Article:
Most of what later became NY 70 was given a route designation at some point in the early 1930s. In the 1930 renumbering, the portion of current NY 70 between NY 63 (now NY 408) in Dalton and the then-western terminus of NY 70 in Garwoods was designated as part of NY 63A.[1] By the following year, the remainder of what is now NY 70 west to NY 39 (modern NY 436) was designated as NY 351 while the short east–west connector between Canaseraga and Dansville was assigned NY 70A.[8] The extension of Swain Road never materialized; as a result, NY 70 was cut back to its junction with NY 63A (now Allegany County's CR 15B) in Garwoods ca. 1939.[9][10] In the early 1940s, NY 63 was rerouted south of Mount Morris and replaced with NY 408 between Scotts Corners (north of Hinsdale) and Mount Morris. As part of the switch, NY 63A was redesignated as NY 408A.[11][12] NY 408 was rerouted between Angelica and Dalton to follow NY 408A ca. 1948.[13][14]

NY 70 remained unchanged until the 1970s when the route was reconfigured into its modern alignment through a series of changes. Ca. 1974, NY 70 was truncated westward to Arkport following the completion of the Southern Tier Expressway between Hornell and Avoca.[15][16] By 1977, NY 408 was truncated truncated to Dalton on its southern end. The Dalton–Garwoods segment of NY 408's former routing and all of NY 351 became a western extension of NY 70. The route was also realigned on its east end by this time to follow the routing of NY 70A east of Canaseraga.[17] Reference markers for NY 70A, NY 351, and NY 408 still exist on the sections of NY 70 that once carried those designations.[2]

Major intersections

County Location Mile[2] Destinations Notes
Livingston
Portage 0.00 NY 436
Town of Nunda 3.31 NY 408 Hamlet of Dalton; southern terminus of NY 408
Allegany
Burns 12.41 CR 15B Formerly part of NY 408
16.26 NY 961F Former routing of NY 70; northern terminus of NY 961F
Steuben
Dansville 18.01 NY 36 Hamlet of Dotys Corners
1.000 mi = 1.609 km; 1.000 km = 0.621 mi

References

NY-blank (cutout).svg New York Roads portal
  1. ^ a b c d Dickinson, Leon A. (January 12, 1930). "New Signs for State Highways". The New York Times: p. 136.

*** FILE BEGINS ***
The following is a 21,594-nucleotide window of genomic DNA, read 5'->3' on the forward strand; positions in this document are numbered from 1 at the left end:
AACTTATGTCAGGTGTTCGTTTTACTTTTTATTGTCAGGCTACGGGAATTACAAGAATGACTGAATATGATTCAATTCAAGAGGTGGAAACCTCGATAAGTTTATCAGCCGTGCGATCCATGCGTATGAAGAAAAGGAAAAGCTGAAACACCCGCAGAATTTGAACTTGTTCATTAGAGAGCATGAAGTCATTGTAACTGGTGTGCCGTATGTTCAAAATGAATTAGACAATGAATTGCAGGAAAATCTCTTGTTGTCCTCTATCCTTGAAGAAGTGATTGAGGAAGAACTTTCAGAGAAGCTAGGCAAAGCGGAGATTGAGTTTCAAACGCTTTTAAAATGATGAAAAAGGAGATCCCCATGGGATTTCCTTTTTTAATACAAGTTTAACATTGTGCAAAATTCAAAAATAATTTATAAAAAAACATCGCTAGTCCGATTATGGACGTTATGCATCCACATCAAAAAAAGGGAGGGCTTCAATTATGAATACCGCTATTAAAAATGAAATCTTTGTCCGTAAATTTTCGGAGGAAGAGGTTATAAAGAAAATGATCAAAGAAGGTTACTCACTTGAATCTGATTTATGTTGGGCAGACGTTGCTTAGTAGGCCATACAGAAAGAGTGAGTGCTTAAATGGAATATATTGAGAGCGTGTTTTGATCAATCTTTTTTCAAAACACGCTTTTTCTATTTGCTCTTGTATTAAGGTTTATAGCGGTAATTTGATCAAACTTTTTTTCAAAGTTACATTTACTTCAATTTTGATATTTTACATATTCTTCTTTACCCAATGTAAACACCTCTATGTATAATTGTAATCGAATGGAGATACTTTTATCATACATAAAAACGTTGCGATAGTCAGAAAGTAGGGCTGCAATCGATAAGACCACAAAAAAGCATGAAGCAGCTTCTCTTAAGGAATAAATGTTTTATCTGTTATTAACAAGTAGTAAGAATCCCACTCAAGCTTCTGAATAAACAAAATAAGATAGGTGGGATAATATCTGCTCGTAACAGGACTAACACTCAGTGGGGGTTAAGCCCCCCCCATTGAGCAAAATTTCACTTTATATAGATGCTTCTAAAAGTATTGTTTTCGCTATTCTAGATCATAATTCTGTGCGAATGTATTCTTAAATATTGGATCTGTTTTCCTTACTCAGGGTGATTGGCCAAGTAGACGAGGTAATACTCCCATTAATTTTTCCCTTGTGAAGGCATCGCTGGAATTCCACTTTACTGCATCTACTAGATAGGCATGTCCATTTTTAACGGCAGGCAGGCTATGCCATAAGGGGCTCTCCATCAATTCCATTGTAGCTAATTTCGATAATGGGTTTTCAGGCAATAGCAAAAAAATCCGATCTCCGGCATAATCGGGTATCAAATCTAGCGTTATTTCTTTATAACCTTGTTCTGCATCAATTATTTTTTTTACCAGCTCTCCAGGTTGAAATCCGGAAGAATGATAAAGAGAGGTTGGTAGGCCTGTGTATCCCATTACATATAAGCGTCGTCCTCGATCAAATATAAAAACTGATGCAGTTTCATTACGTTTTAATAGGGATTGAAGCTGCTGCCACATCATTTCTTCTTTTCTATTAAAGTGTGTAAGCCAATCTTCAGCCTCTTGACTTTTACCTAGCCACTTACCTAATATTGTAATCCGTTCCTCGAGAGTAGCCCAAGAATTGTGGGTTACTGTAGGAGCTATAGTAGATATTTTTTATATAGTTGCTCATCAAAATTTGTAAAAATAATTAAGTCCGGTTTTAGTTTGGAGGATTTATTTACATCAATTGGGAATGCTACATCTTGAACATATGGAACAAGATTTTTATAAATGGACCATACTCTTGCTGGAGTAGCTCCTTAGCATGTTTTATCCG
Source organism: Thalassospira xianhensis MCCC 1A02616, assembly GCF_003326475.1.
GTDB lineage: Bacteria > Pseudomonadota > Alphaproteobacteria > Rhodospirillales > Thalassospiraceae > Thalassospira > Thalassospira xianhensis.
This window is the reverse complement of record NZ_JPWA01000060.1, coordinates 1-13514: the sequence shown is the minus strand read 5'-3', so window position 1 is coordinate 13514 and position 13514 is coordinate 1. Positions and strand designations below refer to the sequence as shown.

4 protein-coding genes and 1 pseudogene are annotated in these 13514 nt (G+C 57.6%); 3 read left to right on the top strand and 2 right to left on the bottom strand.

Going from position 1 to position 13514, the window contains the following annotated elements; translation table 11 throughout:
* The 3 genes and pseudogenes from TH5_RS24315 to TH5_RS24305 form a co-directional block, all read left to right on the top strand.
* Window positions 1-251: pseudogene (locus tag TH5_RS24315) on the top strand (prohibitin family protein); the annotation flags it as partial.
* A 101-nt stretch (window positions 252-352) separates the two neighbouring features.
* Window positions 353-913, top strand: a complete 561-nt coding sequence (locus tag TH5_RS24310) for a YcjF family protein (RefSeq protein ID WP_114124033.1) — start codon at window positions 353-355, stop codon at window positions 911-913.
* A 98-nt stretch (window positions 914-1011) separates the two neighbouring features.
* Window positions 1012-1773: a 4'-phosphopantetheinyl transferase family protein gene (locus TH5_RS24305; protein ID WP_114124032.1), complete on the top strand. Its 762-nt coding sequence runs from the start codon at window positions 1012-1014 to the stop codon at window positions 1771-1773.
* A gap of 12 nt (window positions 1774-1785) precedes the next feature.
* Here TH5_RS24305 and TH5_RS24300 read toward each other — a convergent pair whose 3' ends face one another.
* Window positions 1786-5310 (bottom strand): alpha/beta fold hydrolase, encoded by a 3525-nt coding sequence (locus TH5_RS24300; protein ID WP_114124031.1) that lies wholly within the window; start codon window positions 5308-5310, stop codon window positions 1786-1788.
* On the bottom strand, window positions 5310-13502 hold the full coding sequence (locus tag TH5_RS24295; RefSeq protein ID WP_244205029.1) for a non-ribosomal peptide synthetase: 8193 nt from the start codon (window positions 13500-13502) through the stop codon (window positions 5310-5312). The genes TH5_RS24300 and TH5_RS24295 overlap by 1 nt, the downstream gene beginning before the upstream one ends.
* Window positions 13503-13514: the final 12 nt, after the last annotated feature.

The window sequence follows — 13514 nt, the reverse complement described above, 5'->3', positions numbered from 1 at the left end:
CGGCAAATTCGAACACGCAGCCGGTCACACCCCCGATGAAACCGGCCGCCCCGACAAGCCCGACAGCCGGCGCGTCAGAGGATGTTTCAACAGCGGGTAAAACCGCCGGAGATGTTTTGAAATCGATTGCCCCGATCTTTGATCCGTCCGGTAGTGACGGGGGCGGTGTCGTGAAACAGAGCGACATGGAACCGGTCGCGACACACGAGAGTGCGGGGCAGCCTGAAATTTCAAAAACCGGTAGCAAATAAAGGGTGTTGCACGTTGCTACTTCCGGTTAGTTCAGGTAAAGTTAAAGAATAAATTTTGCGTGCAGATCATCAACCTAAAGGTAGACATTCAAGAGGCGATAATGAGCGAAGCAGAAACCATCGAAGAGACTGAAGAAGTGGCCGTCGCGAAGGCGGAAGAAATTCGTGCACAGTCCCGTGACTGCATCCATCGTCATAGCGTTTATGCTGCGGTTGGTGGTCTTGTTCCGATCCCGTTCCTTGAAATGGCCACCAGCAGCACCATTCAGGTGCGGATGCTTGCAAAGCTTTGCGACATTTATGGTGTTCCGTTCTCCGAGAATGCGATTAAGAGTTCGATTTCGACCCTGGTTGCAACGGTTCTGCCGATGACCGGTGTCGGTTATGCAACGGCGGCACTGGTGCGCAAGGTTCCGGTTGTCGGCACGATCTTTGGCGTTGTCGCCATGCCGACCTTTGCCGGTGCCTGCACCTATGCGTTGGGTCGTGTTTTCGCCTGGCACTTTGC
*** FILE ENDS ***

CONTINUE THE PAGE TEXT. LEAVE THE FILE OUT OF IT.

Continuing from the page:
2. ^ a b c d e f "2009 Traffic Volume Report for New York State" (PDF). New York State Department of Transportation. August 19, 2010. p. 130. https://www.nysdot.gov/divisions/engineering/technical-services/hds-respository/NYSDOT%20TVR%202009%20by%20Route.pdf. Retrieved December 13, 2010. 
  3. ^ a b c d Yahoo! Inc. Yahoo! Maps – overview map of NY 70 (Map). Cartography by NAVTEQ. http://maps.yahoo.com/#mvt=h&lat=42.51529&lon=-77.85561&zoom=13&q1=42.465942%2C-77.718684&q2=42.572648%2C-77.992548. Retrieved December 13, 2010. 
  4. ^ Standard Oil Company of New York (1930). Road Map of New York (Map). Cartography by General Drafting. 
  5. ^ Texas Oil Company (1932). Texaco Road Map – New York (Map). Cartography by Rand McNally and Company. 
  6. ^ "New York's Main Highways Designated by Numbers". The New York Times: p. XX9. December 21, 1924. 
  7. ^ State of New York Department of Public Works (1926). Official Map Showing State Highways and other important roads (Map). Cartography by Rand McNally and Company. 
  8. ^ Kendall Refining Company (1931). New York (Map). Cartography by H.M. Gousha Company. 
  9. ^ Thibodeau, William A. (1938). The ALA Green Book (1938–39 ed.). Automobile Legal Association. 
  10. ^ Standard Oil Company (1939). New York (Map). Cartography by General Drafting. 
  11. ^ Gulf Oil Company (1940). New York Info-Map (Map). Cartography by Rand McNally and Company. 
  12. ^ Esso (1942). New York with Pictorial Guide (Map). Cartography by General Drafting. 
  13. ^ State of New York Department of Public Works. Official Highway Map of New York State (Map). Cartography by General Drafting (1947–48 ed.). 
  14. ^ Army Map Service (1948). Elmira, NY Quadrangle (Map). 1:250,000. Eastern United States 1:250,000. http://www.lib.utexas.edu/maps/topo/250k/txu-pclmaps-topo-us-elmira-1948.jpg. Retrieved November 19, 2007. 
  15. ^ Shell Oil Company (1973). New York (Map). Cartography by H.M. Gousha Company (1973 ed.). 
  16. ^ Gulf Oil Company (1974). New York and New Jersey Tourgide Map (Map). Cartography by Rand McNally and Company. 
  17. ^ Exxon (1977). New York (Map). Cartography by General Drafting (1977–78 ed.). 

External links